Midway through a week that began with serious talk of public boxing bouts for Baltimore’s teens to squash their beefs, officials today announced Baltimore is starting a new mini-youth Olympics called the Charm City Games.
While boxing isn’t among the planned events for 12- to 14-year-old competitors, local youth will be facing off in basketball, soccer, track and field, and tennis from July 14-20. The Department of Recreation and Parks, which opened registration last week, will run the whole thing, and each of 14 council districts will have its own team gunning for the Charm City Cup. Like the real Olympics, there will be some pomp with a kickoff ceremony set for July 13 at City Hall.
Mayor Bernard C. “Jack” Young said the goal is to “unite communities through competition.”
The mayor pointed out that just yesterday he was attending the President’s Cup, featuring East and West all-star teams of teens playing baseball at Oriole Park at Camden Yards. As council president, Young championed the creation of Baltimore’s new $12 million, voter-approved Children and Youth Fund.
“This will create a very, very great thing for our young people—competition, but also an opportunity for them to be involved in constructive and physical activity,” said Council President Brandon Scott. He noted Recreation and Parks staff have been talking about starting a competition like this for years, but were stymied. “This isn’t the first time they’ve tried to do this event, but it’s the first time they’ve been allowed to.”
Scott was unanimously voted in as council president last month after Young was elevated to the position of mayor, all of which happened in the wake of Catherine Pugh’s resignation. Weeks ago, when Scott was still the 2nd District’s elected representative, he and his council colleagues were competing to have the best team representing their district. “Now all the teams are mine,” he joked.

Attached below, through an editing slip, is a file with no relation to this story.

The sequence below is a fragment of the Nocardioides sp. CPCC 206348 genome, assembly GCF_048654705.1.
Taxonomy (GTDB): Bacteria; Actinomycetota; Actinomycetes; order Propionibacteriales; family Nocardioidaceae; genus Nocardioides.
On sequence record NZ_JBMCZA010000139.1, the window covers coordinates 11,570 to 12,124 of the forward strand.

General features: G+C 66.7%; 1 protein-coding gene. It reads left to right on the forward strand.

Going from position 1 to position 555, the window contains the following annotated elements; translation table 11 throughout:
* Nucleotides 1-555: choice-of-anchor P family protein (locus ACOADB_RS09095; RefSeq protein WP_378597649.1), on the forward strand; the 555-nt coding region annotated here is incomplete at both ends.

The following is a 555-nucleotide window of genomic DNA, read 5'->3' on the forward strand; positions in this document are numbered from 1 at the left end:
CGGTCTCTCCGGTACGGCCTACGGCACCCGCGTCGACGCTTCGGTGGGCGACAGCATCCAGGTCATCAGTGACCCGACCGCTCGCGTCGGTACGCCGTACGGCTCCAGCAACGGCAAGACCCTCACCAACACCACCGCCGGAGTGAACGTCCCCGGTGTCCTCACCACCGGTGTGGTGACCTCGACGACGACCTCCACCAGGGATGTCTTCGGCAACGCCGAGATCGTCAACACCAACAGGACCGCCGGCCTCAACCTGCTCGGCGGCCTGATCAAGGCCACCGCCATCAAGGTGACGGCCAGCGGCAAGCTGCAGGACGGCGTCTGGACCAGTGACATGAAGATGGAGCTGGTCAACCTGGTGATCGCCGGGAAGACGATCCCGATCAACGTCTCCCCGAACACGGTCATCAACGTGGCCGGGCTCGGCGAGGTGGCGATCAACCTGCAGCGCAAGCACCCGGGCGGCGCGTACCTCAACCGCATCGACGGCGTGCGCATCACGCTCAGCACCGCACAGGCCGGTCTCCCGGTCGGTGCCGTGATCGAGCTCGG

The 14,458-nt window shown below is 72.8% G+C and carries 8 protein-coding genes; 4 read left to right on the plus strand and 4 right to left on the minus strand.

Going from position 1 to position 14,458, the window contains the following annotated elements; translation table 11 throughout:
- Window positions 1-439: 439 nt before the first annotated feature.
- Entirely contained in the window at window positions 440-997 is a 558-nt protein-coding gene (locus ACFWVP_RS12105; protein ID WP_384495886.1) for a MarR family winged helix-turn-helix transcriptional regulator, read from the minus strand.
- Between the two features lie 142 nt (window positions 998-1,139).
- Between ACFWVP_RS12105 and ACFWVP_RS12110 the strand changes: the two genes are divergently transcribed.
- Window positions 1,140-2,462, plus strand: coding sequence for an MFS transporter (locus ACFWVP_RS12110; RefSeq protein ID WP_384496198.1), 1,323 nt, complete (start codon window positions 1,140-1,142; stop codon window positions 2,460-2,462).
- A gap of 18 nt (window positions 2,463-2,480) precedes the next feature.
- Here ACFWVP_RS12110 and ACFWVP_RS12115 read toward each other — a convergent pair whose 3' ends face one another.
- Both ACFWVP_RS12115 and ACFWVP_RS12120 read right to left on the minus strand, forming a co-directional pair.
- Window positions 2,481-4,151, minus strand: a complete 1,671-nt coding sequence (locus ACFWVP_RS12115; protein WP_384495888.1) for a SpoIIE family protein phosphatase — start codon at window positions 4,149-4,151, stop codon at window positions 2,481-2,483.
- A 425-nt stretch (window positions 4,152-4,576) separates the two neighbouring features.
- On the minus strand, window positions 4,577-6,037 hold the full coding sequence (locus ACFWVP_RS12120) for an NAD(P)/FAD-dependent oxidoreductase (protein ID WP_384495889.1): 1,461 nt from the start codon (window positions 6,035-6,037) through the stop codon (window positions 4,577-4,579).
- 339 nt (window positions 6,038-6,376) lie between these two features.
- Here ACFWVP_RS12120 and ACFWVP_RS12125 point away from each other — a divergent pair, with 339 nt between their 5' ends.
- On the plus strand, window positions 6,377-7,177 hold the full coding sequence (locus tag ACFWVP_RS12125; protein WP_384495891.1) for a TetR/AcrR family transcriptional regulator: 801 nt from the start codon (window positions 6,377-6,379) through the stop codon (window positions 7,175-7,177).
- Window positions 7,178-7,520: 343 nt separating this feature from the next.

The week-long Charm City Games will cost about $100,000, which will come out of Recreation and Parks’ sports programming budget, agency Director Reginald Moore said.
Some logistics shared by Moore: Track events will happen at Frederick Douglass High School, basketball games at C.C. Jackson Recreation Center, and tennis and soccer matches at Druid Hill Park. The teams, to be formed with tryouts, will include boys and girls squads for basketball, track and field, and singles and doubles for tennis. Soccer will be co-ed, 7-on-7, and there will be a mixed doubles field for tennis.
Moore, who came to Baltimore in 2017, said Baltimore is replicating a competition he saw succeed in his old post back in Georgia, where he’d worked for the the City of Macon and Bibb County’s parks and recreation agency since 2002.
“We brought kids together,” Moore said. They also had youth teams compete at the International Children’s Games in Cleveland in 2004, something he said he would love to see Baltimore do as well.
Parents can also register their kids in person at the Herring Run, Virginia S. Baker, Northwood, Walter P. Carter, CC Jackson, Roosevelt and Edgewood recreation centers.
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